April 25, 2024

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Warming Trend Continues; Rain By Thursday Night/Friday

2 min read

MARVELOUS MARCH AFTERNOON: After a chilly start, temperatures are close to 70 degrees across most of Alabama this afternoon with a good supply of sunshine. Tonight will be generally clear with a low in the 40s.

Tomorrow will feature a partly sunny sky with a high in the mid 70s. Then, by Thursday afternoon, 80 degree warmth is possible in a few spots as the warming trend continues. Clouds will increase Thursday, and a few showers are possible over the western half of the state during the day. Showers are more likely Thursday night as moisture levels continue to rise.

FRIDAY AND THE WEEKEND: Rain and thunderstorms are likely statewide Friday and Friday night. A few strong storms are possible, but the overall severe weather threat looks fairly low at this point with limited dynamic forcing. Wet weather continues over the weekend; we will deal with showers on Saturday, followed by a more widespread rain event Sunday. It certainly won’t rain all weekend, and the sun might peek out at times Saturday. Highest rain coverage will come on Friday and Sunday.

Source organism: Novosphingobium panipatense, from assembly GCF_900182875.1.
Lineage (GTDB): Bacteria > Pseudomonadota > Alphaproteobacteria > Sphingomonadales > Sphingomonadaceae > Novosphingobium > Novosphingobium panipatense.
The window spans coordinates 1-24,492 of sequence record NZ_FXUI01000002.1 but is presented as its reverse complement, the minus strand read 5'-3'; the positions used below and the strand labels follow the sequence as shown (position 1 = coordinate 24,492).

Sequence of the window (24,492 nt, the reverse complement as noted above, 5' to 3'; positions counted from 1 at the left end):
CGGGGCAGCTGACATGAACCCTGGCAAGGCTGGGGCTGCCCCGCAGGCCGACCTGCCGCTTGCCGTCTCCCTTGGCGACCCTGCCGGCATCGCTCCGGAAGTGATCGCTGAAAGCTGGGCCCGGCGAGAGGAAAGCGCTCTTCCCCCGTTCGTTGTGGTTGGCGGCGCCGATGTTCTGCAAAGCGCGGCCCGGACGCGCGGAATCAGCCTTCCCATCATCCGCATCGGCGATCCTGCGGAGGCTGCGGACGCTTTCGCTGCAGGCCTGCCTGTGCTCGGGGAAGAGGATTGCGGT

Rain totals Friday through Sunday night will be in the 2-3 inch range for most of Alabama, and some flooding issues are certainly possible. Highs will be in the 70s Friday and Saturday, followed by 60s Sunday.

NEXT WEEK: Lingering rain Monday morning will be most likely confined to far South Alabama, in the general area between Mobile and Dothan. Then, another shot of cold air will drop into the Deep South, and another late season freeze looks likely by Tuesday morning with lows in the 25-35 degree range over the northern half of the state. Rain will likely return late Thursday into Friday… See the video briefing for maps, graphics, and more details.

ON THIS DATE IN 1993: The generational “Blizzard of 93” was underway. All 67 Alabama counties had measurable snow; winds gusted to nearly hurricane force on ridges with white out conditions, snow amounts of 1 to 2 feet were common over the northern half of the state, with drifts to 4 feet. Some had no power for over a week. We forecast 6 to 16 inches of snow going into the event, but many didn’t listen since it was mid-March, the flowers were blooming, and the high on March 10, 1993 (two days before the blizzard) was 75.

Look for the next video briefing here by 6:00 a.m. tomorrow…

James Spann

2024-03-12 20:05:49

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